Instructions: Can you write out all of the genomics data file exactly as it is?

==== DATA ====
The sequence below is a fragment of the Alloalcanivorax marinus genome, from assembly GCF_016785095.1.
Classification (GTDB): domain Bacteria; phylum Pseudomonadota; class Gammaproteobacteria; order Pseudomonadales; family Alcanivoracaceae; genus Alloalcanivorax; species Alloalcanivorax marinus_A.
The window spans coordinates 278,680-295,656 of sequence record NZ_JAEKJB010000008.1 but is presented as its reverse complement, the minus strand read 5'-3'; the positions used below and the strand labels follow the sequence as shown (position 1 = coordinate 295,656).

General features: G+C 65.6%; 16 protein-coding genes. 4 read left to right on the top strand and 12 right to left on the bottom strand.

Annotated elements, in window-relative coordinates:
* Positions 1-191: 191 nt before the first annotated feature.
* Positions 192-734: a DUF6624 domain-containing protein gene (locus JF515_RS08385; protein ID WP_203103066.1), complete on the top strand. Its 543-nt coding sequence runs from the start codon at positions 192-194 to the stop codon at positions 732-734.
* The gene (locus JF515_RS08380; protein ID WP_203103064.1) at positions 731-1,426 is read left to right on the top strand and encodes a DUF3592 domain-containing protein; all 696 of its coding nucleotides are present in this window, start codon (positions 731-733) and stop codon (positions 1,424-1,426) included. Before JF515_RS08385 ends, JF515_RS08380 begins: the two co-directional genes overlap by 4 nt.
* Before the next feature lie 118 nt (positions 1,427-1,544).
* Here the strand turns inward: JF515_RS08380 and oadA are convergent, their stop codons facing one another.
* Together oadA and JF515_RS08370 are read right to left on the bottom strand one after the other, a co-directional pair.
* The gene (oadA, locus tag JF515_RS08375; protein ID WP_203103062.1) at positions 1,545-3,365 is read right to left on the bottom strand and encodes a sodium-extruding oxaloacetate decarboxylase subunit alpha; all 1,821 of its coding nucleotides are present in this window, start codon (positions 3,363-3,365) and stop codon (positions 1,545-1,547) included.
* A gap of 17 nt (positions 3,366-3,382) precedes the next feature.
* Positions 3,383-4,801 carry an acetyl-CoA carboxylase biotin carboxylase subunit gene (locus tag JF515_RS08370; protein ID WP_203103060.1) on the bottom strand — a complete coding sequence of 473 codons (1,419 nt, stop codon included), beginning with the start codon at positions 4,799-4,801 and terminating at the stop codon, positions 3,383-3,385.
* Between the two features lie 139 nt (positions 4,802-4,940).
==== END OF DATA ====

The sequence below is a fragment of the Alloalcanivorax marinus genome, from assembly GCF_016785095.1.
Classification (GTDB): domain Bacteria; phylum Pseudomonadota; class Gammaproteobacteria; order Pseudomonadales; family Alcanivoracaceae; genus Alloalcanivorax; species Alloalcanivorax marinus_A.
The window spans coordinates 278,680-295,656 of sequence record NZ_JAEKJB010000008.1 but is presented as its reverse complement, the minus strand read 5'-3'; the positions used below and the strand labels follow the sequence as shown (position 1 = coordinate 295,656).

General features: G+C 65.6%; 16 protein-coding genes. 4 read left to right on the top strand and 12 right to left on the bottom strand.

Annotated elements, in window-relative coordinates:
* Positions 1-191: 191 nt before the first annotated feature.
* Positions 192-734: a DUF6624 domain-containing protein gene (locus JF515_RS08385; protein ID WP_203103066.1), complete on the top strand. Its 543-nt coding sequence runs from the start codon at positions 192-194 to the stop codon at positions 732-734.
* The gene (locus JF515_RS08380; protein ID WP_203103064.1) at positions 731-1,426 is read left to right on the top strand and encodes a DUF3592 domain-containing protein; all 696 of its coding nucleotides are present in this window, start codon (positions 731-733) and stop codon (positions 1,424-1,426) included. Before JF515_RS08385 ends, JF515_RS08380 begins: the two co-directional genes overlap by 4 nt.
* Before the next feature lie 118 nt (positions 1,427-1,544).
* Here the strand turns inward: JF515_RS08380 and oadA are convergent, their stop codons facing one another.
* Together oadA and JF515_RS08370 are read right to left on the bottom strand one after the other, a co-directional pair.
* The gene (oadA, locus tag JF515_RS08375; protein ID WP_203103062.1) at positions 1,545-3,365 is read right to left on the bottom strand and encodes a sodium-extruding oxaloacetate decarboxylase subunit alpha; all 1,821 of its coding nucleotides are present in this window, start codon (positions 3,363-3,365) and stop codon (positions 1,545-1,547) included.
* A gap of 17 nt (positions 3,366-3,382) precedes the next feature.
* Positions 3,383-4,801 carry an acetyl-CoA carboxylase biotin carboxylase subunit gene (locus tag JF515_RS08370; protein ID WP_203103060.1) on the bottom strand — a complete coding sequence of 473 codons (1,419 nt, stop codon included), beginning with the start codon at positions 4,799-4,801 and terminating at the stop codon, positions 3,383-3,385.
* Between the two features lie 139 nt (positions 4,802-4,940).